Creator: McCloskey, John; Douglas, Jay; Young, Trevor; Snyder, Mark; Gurney, Stuart & Peters, Brian
Partner: UNT Libraries Government Documents Department

Real-World Hydrogen Technology Validation: Preprint

Description: The Department of Energy, the Department of Defense's Defense Logistics Agency, and the Department of Transportation's Federal Transit Administration have funded learning demonstrations and early market deployments to provide insight into applications of hydrogen technologies on the road, in the warehouse, and as stationary power. NREL's analyses validate the technology in real-world applications, reveal the status of the technology, and facilitate the development of hydrogen and fuel cell technologies, manufacturing, and operations. This paper presents the maintenance, safety, and operation data of fuel cells in multiple applications with the reported incidents, near misses, and frequencies. NREL has analyzed records of more than 225,000 kilograms of hydrogen that have been dispensed through more than 108,000 hydrogen fills with an excellent safety record.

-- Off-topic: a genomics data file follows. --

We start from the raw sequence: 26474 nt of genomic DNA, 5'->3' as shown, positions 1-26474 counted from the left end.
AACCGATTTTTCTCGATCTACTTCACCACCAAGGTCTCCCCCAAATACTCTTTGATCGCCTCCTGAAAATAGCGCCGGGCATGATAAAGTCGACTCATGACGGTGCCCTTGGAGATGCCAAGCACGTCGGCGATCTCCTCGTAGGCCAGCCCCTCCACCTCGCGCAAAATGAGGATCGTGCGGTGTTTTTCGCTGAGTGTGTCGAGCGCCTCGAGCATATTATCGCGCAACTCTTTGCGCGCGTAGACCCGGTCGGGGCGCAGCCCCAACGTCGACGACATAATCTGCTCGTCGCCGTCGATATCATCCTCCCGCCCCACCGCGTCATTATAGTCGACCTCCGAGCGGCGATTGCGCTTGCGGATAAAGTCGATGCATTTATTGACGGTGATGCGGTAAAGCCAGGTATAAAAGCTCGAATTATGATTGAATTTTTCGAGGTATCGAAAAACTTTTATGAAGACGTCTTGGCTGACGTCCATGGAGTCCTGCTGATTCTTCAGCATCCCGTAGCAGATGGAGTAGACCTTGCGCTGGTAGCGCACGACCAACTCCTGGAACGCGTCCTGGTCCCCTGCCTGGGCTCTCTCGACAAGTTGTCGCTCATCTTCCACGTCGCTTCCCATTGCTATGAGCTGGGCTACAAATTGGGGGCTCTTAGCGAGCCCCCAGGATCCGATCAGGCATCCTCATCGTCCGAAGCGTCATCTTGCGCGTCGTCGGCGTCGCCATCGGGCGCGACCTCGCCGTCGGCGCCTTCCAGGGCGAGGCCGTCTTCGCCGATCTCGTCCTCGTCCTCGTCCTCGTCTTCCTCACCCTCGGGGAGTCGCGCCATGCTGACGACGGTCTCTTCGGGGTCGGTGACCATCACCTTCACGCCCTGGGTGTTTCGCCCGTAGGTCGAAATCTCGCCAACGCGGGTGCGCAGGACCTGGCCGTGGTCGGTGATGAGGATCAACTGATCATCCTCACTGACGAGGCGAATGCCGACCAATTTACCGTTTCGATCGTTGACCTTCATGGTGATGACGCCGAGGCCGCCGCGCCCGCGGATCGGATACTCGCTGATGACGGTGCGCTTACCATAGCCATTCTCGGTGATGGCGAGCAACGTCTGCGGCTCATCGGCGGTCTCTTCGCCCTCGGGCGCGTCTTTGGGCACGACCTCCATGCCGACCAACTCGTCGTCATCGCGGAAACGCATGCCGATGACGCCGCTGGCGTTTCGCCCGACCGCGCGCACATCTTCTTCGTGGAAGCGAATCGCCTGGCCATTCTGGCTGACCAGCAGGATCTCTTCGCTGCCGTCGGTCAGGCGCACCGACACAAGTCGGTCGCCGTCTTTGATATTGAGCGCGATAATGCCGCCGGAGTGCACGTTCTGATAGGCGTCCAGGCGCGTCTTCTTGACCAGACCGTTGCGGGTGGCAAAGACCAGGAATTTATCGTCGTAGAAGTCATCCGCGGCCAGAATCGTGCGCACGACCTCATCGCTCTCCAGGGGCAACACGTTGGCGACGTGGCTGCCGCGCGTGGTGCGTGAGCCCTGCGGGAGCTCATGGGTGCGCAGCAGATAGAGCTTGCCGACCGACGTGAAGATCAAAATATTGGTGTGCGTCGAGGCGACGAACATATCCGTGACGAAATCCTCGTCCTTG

Date: March 1, 2012
Creator: Sprik, S.; Kurtz, J.; Wipke, K.; Ramsden, T.; Ainscough, C.; Eudy, L. et al.
Partner: UNT Libraries Government Documents Department

Advanced Materials for RSOFC Dual Operation with Low Degradation